While it may be impossible to pinpoint who exactly first imagined the monsters—vampires and werewolves and zombie—that populate folklore, we do know the origins of Casters. These supernatural sort-of-witches found in the Beautiful Creatures YA series, the first of which has is now a movie, were invented by the books’ authors, Kami Garcia and Margaret Stohl. With Twilight done, it’s looking like romantic interest in vampires may be waning as well. Garcia and Stohl told TIME, speaking about the movie adaptation, that their teenage relatives and students specifically requested new supernatural beings to follow.
Kami Garcia: But [the teens in our lives] said to us, ‘We want a story from a boy’s point of view, because we love Twilight and all these other books we’ve ready but they’re all from a girl’s perspective. And we want the boy to be the regular mortal and we want to girl to be the one with the power.’
Margaret Stohl: ‘And no more vampires. We’re done with vampires.’
KG: ‘You need to create your own supernaturals.’
MS: ‘And nothing generic. They’re all starting to sound the same to us. Put it somewhere really specific.’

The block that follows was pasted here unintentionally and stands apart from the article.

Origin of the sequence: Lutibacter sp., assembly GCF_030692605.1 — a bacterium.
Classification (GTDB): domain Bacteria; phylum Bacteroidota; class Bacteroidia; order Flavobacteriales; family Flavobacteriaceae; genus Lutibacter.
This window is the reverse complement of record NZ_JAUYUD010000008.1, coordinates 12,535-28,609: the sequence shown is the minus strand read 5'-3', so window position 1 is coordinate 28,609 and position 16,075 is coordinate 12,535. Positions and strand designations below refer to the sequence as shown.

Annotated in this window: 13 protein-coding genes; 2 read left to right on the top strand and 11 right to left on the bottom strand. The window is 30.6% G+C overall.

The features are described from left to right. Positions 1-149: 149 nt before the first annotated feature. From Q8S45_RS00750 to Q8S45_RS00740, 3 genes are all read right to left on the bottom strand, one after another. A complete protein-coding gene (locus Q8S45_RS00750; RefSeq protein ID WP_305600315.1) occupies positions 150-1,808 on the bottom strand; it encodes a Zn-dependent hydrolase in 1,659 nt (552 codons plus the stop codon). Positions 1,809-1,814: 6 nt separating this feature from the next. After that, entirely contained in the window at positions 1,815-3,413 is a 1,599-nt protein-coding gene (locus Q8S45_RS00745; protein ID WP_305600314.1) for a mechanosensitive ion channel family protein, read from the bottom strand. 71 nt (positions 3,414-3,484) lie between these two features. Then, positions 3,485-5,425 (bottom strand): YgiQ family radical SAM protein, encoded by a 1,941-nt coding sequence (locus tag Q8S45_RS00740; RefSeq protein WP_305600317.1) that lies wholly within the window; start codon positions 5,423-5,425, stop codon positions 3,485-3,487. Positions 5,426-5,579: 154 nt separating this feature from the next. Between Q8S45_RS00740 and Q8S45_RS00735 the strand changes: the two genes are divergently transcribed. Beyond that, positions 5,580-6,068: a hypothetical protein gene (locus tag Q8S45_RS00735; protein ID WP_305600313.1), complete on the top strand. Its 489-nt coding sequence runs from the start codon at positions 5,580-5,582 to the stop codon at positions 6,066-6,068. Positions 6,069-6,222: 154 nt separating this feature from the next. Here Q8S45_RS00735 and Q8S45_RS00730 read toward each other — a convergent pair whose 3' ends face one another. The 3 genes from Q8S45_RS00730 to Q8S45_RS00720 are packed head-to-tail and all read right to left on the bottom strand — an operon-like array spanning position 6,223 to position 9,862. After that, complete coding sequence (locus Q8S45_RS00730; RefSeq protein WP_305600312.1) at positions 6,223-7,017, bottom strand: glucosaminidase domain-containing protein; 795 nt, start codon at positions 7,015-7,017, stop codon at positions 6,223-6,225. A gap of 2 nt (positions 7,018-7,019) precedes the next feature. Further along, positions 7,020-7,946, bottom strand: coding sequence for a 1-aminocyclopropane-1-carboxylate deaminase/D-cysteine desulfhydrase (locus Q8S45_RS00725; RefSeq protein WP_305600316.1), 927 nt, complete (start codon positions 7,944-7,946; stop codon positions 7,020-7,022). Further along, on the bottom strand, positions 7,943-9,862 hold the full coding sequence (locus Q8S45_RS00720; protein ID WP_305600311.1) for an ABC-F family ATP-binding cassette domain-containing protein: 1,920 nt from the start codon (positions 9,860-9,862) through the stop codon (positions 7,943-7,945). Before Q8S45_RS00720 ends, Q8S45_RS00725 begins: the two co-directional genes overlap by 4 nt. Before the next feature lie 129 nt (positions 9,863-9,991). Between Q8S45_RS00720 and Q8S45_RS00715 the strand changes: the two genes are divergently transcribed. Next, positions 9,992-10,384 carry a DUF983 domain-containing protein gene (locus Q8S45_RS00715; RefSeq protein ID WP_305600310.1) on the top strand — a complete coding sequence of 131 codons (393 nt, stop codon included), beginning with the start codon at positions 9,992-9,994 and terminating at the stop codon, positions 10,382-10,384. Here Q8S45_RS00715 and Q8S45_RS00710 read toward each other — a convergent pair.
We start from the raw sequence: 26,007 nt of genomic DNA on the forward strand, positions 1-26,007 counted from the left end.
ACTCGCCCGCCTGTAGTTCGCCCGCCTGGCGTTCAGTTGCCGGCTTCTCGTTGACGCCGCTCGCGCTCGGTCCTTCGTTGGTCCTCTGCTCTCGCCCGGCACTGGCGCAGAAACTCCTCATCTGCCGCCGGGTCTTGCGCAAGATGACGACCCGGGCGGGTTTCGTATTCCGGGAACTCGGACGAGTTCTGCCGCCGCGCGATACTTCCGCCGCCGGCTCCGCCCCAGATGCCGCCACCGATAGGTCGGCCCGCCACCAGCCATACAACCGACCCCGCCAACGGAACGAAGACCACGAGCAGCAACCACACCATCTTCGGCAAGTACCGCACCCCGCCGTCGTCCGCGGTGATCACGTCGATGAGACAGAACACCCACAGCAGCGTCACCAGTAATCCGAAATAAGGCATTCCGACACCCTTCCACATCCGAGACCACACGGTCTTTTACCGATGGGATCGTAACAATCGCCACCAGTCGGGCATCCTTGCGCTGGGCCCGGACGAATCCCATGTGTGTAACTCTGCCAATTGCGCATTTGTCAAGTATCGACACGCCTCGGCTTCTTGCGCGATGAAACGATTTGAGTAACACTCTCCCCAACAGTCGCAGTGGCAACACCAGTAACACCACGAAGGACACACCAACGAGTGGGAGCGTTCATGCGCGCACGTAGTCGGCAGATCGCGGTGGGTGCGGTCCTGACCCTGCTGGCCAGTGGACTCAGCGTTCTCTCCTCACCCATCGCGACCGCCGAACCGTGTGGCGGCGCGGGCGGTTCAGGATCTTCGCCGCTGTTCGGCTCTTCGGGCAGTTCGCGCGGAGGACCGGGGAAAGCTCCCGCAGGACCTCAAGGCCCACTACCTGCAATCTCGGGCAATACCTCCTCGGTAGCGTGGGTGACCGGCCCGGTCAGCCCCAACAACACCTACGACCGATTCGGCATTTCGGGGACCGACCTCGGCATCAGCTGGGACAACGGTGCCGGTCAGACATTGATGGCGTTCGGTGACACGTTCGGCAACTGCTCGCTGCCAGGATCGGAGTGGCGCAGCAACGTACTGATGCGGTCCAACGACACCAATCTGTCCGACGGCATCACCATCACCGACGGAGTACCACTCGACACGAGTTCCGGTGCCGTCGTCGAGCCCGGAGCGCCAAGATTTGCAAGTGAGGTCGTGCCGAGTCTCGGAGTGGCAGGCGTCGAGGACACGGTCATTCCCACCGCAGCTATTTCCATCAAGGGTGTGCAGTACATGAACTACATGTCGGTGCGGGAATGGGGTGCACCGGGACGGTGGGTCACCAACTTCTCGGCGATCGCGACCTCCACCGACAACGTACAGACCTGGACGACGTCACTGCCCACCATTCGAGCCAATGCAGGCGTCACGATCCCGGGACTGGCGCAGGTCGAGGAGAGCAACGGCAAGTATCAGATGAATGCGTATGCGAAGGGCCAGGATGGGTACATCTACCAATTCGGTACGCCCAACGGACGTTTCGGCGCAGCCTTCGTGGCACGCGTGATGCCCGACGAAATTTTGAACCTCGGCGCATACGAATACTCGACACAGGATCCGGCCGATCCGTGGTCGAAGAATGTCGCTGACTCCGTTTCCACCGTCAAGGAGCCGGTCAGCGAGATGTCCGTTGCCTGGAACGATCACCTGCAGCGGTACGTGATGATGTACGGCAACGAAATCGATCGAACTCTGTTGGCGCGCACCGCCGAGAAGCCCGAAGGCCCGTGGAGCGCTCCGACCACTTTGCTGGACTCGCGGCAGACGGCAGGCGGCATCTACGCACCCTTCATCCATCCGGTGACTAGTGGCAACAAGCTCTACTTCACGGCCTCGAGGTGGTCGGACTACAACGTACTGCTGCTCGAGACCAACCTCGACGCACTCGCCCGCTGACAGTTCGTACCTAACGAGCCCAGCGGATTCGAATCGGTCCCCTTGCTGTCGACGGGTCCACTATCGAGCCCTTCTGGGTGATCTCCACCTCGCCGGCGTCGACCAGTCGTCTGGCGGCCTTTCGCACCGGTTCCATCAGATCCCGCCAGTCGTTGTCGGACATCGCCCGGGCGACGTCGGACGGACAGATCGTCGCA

KG: So we had to meet the criteria or we had to hear about it. I had to hear about it at work and she had to hear about it at home, and then they were emailing and facebooking us criticism. They were worse than any editors.
Casters, introduced in 2009 in the first Beautiful Creatures book, believe that “witch” is a derogatory term. (“That’s such a stupid word, really. It’s like saying jocks. Or geeks. It’s just a dumb stereotype,” explains the book’s heroine, Lena Duchannes.) Casters have powers, can do spells and are either “claimed” for good or evil. They’re inspired by the witches we all know—from the tale of Hansel & Gretel to The Wizard of Oz—but re-imagined by the authors.
As the world of young-adult paranormal romance continues to expand, they’re not alone. Twilight gave its vampires new abilities (sparkling!), and other recent blood-sucker-centric books have also altered the creature’s constitutions, straying from the basic no-light-or-garlic model. In 2009’s House of Night (becoming a movie in 2013), humans are “marked” to evolve into “vampyres” and then attend a school for “fledglings;” 2007’s Vampire Academy (the movie of which is in development) also takes place at a sort of Hogwarts for the undead.
It doesn’t stop there. Here are seven other newly adapted paranormal beings populating the teen novels that will be moving into movie theaters in the next year or so.